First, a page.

Horsegirl are best friends. You don’t have to talk to the trio for more than five minutes to feel the warmth and strength of their bond, which crackles through every second of their debut full-length, Versions of Modern Performance. Penelope Lowenstein (guitar, vocals), Nora Cheng (guitar, vocals), and Gigi Reece (drums) do everything collectively, from songwriting to trading vocal duties and swapping instruments to sound and visual art design. “We made [this album] knowing so fully what we were trying to do,” the band says. “We would never pursue something if one person wasn’t feeling good about it. But also, if someone thought something was good, chances are we all thought it was good.”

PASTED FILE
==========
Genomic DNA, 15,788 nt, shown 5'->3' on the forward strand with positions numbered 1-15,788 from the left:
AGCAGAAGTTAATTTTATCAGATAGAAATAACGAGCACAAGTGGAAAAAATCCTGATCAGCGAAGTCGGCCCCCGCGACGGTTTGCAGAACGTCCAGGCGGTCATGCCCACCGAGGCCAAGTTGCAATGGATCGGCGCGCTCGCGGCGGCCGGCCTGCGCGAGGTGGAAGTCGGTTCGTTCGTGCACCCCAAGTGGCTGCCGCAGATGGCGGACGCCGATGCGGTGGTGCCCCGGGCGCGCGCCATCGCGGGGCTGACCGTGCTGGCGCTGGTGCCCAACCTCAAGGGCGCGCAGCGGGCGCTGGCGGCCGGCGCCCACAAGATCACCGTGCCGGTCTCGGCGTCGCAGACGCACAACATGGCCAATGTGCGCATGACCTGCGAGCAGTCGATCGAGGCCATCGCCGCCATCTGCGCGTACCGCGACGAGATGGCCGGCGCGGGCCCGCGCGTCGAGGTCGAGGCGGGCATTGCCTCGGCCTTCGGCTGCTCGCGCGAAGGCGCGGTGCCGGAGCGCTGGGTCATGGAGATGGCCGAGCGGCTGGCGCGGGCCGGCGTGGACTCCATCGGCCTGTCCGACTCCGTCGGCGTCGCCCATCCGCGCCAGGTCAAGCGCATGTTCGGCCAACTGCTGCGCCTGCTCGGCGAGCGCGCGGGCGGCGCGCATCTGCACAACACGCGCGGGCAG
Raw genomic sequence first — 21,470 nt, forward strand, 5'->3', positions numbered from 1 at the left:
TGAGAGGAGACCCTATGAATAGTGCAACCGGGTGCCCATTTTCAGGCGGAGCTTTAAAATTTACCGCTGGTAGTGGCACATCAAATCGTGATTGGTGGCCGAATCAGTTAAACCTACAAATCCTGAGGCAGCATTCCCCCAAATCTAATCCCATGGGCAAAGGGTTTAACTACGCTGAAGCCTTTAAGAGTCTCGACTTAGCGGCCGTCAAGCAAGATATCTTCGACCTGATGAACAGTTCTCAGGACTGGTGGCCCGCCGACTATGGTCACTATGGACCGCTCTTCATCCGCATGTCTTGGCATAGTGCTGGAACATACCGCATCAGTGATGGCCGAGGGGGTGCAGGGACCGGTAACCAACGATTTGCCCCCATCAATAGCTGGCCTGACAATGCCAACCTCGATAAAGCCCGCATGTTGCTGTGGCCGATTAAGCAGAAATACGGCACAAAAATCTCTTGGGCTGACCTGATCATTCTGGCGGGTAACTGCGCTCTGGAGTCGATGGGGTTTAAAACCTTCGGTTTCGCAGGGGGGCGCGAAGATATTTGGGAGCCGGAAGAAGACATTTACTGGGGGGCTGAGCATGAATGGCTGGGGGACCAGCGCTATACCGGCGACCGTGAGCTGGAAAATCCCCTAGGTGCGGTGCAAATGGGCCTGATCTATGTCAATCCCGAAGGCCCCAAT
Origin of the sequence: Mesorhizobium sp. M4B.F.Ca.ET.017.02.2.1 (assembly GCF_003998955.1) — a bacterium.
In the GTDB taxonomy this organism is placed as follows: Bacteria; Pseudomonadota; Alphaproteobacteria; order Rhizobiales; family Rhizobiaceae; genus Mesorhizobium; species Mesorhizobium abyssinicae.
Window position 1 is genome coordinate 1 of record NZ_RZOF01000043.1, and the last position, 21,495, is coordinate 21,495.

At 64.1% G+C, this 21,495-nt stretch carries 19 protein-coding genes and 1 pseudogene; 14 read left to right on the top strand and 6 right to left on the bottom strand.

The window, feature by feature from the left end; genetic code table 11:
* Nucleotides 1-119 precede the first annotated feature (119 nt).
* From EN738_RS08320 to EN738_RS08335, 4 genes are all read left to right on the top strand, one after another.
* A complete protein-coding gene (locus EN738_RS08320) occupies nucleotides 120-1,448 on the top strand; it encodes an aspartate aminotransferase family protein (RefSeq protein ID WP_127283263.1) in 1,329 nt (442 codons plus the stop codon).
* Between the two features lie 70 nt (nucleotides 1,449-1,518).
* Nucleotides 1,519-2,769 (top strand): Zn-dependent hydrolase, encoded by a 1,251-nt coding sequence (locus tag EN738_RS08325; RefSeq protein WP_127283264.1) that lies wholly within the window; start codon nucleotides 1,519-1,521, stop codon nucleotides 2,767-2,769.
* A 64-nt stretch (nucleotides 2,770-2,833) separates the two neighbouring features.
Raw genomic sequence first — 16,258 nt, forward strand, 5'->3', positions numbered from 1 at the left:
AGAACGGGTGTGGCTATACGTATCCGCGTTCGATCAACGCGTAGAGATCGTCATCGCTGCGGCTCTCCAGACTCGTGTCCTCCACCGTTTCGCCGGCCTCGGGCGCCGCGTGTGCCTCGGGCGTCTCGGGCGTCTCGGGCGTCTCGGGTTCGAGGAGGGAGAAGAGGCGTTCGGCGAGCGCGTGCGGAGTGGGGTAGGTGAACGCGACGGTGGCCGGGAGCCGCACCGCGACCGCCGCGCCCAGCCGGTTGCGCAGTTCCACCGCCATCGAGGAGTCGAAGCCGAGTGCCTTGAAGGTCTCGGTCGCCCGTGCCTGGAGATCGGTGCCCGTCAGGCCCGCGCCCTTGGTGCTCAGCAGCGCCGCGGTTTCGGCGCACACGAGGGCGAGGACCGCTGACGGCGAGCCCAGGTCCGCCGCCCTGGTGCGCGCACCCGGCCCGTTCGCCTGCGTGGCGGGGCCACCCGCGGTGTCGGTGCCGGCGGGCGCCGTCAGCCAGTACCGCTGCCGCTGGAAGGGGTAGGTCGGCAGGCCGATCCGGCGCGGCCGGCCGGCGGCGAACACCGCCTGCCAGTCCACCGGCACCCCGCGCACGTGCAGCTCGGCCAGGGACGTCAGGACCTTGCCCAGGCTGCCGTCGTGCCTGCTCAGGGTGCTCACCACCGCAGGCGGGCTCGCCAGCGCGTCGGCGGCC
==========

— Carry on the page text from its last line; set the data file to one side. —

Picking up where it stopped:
Versions of Modern Performance was recorded with John Agnello (Kurt Vile, The Breeders, Dinosaur Jr.) at Electrical Audio. “It’s our debut bare-bones album in a Chicago institution with a producer who we feel like really respected what we were trying to do,” the band says. Horsegirl expertly play with texture, shape, and shade across the record, showcasing their fondness for improvisation and experimentation. Opener “Anti- glory” is elastic and bright post-punk, while the guitars in instrumental interlude “Bog Bog 1” smear across the song’s canvas like watercolors. “Dirtbag Transformation (Still Dirty)” and “World of Pots and Pans” have rough, blown-out pop charm. “The Fall of Horsegirl” is all sharp edges and dark corners.